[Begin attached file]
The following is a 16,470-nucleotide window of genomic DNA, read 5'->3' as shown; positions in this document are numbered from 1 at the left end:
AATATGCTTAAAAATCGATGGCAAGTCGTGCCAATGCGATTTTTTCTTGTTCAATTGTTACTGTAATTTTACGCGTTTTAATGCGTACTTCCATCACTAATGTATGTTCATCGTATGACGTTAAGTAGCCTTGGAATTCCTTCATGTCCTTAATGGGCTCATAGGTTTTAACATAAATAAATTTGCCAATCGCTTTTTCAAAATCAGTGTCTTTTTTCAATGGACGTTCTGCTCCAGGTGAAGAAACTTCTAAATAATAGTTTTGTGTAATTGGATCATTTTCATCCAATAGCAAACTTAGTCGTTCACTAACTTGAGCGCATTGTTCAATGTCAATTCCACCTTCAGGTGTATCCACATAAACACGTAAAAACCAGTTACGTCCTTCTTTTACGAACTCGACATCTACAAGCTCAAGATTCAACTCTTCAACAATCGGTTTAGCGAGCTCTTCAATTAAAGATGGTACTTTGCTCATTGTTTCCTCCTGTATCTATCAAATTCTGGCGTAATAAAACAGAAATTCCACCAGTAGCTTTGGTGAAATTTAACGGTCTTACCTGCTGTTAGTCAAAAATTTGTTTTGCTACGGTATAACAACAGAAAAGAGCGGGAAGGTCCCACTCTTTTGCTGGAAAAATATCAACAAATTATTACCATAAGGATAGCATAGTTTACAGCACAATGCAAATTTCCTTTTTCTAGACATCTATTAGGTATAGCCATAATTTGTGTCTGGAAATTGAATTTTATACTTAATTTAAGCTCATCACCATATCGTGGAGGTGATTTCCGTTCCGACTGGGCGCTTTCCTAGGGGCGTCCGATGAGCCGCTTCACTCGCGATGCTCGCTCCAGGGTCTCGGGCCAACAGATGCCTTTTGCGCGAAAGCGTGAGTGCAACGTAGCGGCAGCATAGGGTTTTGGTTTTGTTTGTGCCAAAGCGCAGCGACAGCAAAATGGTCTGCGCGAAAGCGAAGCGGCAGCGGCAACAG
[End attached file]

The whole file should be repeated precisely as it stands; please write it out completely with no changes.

The following is a 16,470-nucleotide window of genomic DNA, read 5'->3' as shown; positions in this document are numbered from 1 at the left end:
AATATGCTTAAAAATCGATGGCAAGTCGTGCCAATGCGATTTTTTCTTGTTCAATTGTTACTGTAATTTTACGCGTTTTAATGCGTACTTCCATCACTAATGTATGTTCATCGTATGACGTTAAGTAGCCTTGGAATTCCTTCATGTCCTTAATGGGCTCATAGGTTTTAACATAAATAAATTTGCCAATCGCTTTTTCAAAATCAGTGTCTTTTTTCAATGGACGTTCTGCTCCAGGTGAAGAAACTTCTAAATAATAGTTTTGTGTAATTGGATCATTTTCATCCAATAGCAAACTTAGTCGTTCACTAACTTGAGCGCATTGTTCAATGTCAATTCCACCTTCAGGTGTATCCACATAAACACGTAAAAACCAGTTACGTCCTTCTTTTACGAACTCGACATCTACAAGCTCAAGATTCAACTCTTCAACAATCGGTTTAGCGAGCTCTTCAATTAAAGATGGTACTTTGCTCATTGTTTCCTCCTGTATCTATCAAATTCTGGCGTAATAAAACAGAAATTCCACCAGTAGCTTTGGTGAAATTTAACGGTCTTACCTGCTGTTAGTCAAAAATTTGTTTTGCTACGGTATAACAACAGAAAAGAGCGGGAAGGTCCCACTCTTTTGCTGGAAAAATATCAACAAATTATTACCATAAGGATAGCATAGTTTACAGCACAATGCAAATTTCCTTTTTCTAGACATCTATTAGGTATAGCCATAATTTGTGTCTGGAAATTGAATTTTATACTTAATTTAAGCTCATCACCATATCGTGGAGGTGATTTCCGTTCCGACTGGGCGCTTTCCTAGGGGCGTCCGATGAGCCGCTTCACTCGCGATGCTCGCTCCAGGGTCTCGGGCCAACAGATGCCTTTTGCGCGAAAGCGTGAGTGCAACGTAGCGGCAGCATAGGGTTTTGGTTTTGTTTGTGCCAAAGCGCAGCGACAGCAAAATGGTCTGCGCGAAAGCGAAGCGGCAGCGGCAACAG